The stories and videos were primarily released online just when the US$500-million compact — meant to spur economic growth and reduce poverty in Nepal — was up for ratification in Parliament. The disinformation campaign was so successful that violent protests erupted in several cities, with thousands of people up in arms against the ratification of the MCC. Some mainstream media outfits also began running pieces that merely quoted politicians who were against the MCC, without offering other views or explanations.
According to an investigation by Khabarhub, a local English-language news portal, at least 56 fake news pages had created some 500 posts against the MCC. The Khabarhub team also found that some people affiliated with radical factions of communist parties, former royalists, and pro-Chinese, were involved in the campaign.
Another example of a disinformation campaign targeted a U.S. citizen living in Nepal on a business visa. In December 2019, Tandav News, a Pokhara-based local online portal, published a story alleging that Michelle Welsch was involved in raising “illegal donations” in Pokhara. The portal did everything it could do to defame Welsch.
But Kathmandu Post, a national English-language daily later revealed that a disgruntled individual had used his influence with Tandav News to discredit Welsch and have her deported from Nepal.
The press council’s Bohara meantime says that the majority of the complaints the body receives are related to defamation, harassment, and character assassination.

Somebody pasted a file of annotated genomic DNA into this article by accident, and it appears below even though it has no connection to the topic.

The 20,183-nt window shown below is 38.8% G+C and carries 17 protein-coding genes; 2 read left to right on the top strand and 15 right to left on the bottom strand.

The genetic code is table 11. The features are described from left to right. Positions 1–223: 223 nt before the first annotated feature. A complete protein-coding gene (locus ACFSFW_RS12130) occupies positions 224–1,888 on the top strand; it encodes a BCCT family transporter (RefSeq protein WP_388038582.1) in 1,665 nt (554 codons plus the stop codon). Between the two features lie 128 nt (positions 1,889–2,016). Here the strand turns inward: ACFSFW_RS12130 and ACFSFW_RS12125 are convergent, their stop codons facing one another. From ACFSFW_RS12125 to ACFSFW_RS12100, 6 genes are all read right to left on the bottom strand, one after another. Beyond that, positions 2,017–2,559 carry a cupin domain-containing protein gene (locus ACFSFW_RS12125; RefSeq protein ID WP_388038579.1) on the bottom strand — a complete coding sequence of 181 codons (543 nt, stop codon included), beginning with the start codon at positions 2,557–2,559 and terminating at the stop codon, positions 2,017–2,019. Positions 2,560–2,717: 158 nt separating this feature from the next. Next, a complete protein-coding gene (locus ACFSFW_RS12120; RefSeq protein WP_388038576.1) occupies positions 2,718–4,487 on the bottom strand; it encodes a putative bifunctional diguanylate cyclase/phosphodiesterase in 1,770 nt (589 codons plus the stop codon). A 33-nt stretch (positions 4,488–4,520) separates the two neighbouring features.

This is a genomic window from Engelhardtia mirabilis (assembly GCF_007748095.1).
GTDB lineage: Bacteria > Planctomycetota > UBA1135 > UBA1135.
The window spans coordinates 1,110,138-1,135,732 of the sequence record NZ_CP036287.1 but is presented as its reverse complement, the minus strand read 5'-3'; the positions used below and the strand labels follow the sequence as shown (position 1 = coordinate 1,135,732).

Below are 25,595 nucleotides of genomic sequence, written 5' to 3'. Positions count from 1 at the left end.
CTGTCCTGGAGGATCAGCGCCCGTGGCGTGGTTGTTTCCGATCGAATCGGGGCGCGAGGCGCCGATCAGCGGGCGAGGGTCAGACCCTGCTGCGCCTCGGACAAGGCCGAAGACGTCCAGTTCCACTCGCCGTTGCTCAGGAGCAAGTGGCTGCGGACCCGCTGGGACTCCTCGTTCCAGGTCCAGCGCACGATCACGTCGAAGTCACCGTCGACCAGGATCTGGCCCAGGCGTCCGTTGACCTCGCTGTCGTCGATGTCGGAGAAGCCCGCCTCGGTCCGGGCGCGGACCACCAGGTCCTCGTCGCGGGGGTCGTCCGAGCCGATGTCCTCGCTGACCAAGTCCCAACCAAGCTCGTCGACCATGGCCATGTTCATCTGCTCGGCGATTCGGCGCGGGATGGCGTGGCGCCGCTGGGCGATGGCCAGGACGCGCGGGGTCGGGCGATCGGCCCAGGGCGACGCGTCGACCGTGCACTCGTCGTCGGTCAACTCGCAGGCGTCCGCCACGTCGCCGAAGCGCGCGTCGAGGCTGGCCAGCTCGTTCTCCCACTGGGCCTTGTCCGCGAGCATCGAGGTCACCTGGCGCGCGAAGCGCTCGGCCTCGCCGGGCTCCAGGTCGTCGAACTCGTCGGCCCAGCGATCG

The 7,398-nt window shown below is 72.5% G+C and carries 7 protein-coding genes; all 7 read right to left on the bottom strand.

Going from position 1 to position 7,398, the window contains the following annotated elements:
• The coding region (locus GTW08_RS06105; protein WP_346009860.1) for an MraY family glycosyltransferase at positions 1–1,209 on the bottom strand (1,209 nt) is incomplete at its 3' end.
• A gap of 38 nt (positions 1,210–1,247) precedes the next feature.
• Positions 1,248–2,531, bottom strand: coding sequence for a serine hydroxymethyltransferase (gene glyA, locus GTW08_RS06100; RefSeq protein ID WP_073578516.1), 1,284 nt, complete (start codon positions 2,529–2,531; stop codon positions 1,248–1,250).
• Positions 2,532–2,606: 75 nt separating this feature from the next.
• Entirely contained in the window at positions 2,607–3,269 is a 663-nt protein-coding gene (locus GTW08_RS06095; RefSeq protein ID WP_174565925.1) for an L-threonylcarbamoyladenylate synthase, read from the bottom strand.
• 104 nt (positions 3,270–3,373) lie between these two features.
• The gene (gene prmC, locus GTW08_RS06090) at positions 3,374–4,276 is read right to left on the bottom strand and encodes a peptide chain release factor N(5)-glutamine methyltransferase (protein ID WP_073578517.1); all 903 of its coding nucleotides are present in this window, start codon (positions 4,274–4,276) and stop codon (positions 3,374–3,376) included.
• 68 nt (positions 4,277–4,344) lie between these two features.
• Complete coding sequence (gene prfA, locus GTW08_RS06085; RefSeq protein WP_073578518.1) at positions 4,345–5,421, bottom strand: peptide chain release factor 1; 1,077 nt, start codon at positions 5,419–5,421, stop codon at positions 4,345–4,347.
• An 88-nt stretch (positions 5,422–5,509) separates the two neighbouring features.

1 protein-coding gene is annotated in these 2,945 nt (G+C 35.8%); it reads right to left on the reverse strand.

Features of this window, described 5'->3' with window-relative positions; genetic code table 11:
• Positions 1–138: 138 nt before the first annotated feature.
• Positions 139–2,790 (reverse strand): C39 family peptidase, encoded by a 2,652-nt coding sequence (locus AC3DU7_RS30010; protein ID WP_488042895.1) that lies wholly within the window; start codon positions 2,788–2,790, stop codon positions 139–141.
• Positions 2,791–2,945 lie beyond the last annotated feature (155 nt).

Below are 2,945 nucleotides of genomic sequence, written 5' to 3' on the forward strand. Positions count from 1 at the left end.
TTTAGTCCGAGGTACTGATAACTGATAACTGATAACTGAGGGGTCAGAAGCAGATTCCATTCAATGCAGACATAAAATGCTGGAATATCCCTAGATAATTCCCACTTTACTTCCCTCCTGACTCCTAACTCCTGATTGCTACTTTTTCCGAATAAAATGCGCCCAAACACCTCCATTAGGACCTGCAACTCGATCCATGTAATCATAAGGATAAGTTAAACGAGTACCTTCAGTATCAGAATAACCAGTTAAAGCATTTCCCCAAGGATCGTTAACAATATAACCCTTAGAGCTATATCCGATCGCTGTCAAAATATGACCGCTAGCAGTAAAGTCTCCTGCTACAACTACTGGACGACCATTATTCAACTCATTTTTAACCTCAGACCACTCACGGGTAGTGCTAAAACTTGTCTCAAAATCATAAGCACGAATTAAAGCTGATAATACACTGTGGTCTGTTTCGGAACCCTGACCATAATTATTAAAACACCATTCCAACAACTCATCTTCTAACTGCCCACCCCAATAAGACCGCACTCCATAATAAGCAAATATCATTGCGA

“Very few complaints are filed related to misleading contents as, oftentimes, the media themselves correct the news after getting backlash from the public,” he says.
When the council does receive such a complaint, it first tries to verify it, he says. Once it finds that the complaint is legitimate, it contacts the concerned outfit and asks it to remove the piece that is the subject of the complaint.
“If they disobey the council order and start writing such fake news affecting the victims again and again, we might blacklist the portal until they come with clarification and an apology,” Bohara says.
But he says that the council cannot blacklist a media outfit “forever” even if it is a small publication. He also says that if the outfit is not registered with the council, it becomes rather difficult to have it follow its requests or orders. Says Bohara, “During such scenarios, we take help from Nepal Police.”
Ukeraa.com’s Dhungana, for his part, points out, “If a news portal publishes unverified news, people can question its reliability nowadays as they can obtain the same news from trusted news sites. It’s high time now (that) the public themselves should decide which news website they should trust and which to boycott.”
IT student Raman Dawadi has already realized that on his own. The 23-year-old Kathmandu resident says, “I have stopped reading and sharing news which I get through social media. If I need some information, I’d rather get it through the national daily newspapers even though I have to wait until the next day. They cover issues in detail and even if their information is wrong, they correct it with an erratum.” ●
Shuvam Dhungana is a reporter based in Nepal who covers human rights, criminal justice, and social affairs. He has written for a number of mainstream media outfits in the country, including The Kathmandu Post, The Record Nepal, The Himalayan Times, and myRepublica.